The City of Seattle, King County Metro, Sound Transit, and the Downtown Seattle Association are taking steps to advance a series of projects totaling $30 million that will keep people moving in and around downtown Seattle, even as major public and private construction projects reduce travel capacity on our roads over the next five years.

Working together over the past two years to evaluate numerous project ideas, the agencies have developed and are finalizing proposals to jointly fund a Near-term Action Plan to provide mobility solutions and public space improvements that will benefit all users of the transportation system. Once implemented, the projects will address the coming traffic challenges in downtown Seattle, the state’s largest job center and the hub of the region’s transportation system.

View the summary of the Near-term Action Plan.


One Center City will also create a 20-year vision and action plan to improve transportation and provide great public spaces for everyone. This means having easy, affordable, and reliable travel options, as well as public spaces that are safe and inviting.

The 20-year plan will set priorities for how we use our streets, make sure that all the pieces of our transportation system work together, and identify opportunities to enhance the public realm.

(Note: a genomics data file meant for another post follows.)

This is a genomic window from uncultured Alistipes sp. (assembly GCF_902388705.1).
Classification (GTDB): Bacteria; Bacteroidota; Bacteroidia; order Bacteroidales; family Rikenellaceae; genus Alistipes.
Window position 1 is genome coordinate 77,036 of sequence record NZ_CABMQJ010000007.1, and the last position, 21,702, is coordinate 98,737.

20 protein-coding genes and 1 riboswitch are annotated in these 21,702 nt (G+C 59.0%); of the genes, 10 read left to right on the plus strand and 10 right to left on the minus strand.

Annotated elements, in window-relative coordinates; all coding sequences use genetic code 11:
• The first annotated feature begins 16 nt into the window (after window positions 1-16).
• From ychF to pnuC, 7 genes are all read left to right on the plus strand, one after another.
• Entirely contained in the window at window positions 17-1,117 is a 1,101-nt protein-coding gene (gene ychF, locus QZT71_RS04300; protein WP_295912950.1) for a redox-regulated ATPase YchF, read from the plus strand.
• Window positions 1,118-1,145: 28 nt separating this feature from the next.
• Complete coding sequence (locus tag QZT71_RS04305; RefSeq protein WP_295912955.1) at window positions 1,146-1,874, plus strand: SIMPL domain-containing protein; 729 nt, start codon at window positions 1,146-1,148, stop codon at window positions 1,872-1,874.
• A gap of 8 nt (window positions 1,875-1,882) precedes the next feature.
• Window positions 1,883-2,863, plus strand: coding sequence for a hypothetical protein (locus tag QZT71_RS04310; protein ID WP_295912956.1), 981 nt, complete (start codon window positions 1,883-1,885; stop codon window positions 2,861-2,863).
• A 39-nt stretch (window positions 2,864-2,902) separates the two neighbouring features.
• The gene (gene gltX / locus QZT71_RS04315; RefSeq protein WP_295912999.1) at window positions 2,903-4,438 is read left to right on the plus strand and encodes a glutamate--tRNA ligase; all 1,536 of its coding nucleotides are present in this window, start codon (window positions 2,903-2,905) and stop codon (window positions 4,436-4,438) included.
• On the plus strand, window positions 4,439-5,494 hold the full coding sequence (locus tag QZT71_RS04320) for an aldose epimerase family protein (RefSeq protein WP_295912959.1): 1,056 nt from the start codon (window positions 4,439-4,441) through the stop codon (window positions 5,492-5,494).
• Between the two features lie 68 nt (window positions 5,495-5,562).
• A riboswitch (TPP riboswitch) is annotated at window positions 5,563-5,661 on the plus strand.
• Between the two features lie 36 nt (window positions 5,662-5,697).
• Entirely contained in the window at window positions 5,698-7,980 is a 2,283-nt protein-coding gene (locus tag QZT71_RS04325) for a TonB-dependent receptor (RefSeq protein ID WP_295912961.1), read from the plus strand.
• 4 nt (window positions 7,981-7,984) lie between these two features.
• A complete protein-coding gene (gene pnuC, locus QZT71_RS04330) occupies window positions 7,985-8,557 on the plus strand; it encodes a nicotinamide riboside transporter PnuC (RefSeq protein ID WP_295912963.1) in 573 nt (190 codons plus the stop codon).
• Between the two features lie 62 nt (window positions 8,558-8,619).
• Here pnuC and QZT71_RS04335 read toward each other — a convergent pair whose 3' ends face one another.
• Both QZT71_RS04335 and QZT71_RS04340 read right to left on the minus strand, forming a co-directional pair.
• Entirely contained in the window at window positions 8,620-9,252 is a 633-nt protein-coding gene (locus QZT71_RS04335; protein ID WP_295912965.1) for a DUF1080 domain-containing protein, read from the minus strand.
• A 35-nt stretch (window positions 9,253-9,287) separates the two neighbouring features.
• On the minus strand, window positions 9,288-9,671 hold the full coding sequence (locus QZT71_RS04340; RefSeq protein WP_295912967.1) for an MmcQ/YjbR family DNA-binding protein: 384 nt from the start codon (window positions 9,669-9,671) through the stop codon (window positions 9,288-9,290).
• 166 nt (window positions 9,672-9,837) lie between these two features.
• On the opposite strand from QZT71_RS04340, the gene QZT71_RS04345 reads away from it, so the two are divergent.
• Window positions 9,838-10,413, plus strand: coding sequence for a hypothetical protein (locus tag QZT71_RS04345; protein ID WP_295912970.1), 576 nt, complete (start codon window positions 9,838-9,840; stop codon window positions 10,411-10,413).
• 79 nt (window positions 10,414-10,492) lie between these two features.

Pedestrians and diners near Pike Place Market
One Center City partner logos

What do you mean by public realm?

Good question. Public realm refers to publicly-owned spaces like streets, sidewalks, parks, plazas, and other rights of way. It may also include privately managed spaces that are open to the public, like the Waterfall Garden Park, King County Courthouse Plaza, and sidewalk cafes. A healthy public realm requires a diversity of visitors, residents, and employees, as well as thriving retail and various transportation options. These spaces are where we experience and move through the city, so they need to be accessible, safe, and enjoyable for all.

People at Hing Hay Park in the Chinatown-International District
Pedestrians crossing the street
King Street Station
Sidewalks and new housing developments in the Pike Pine Neighborhood
Plan Documents Graphic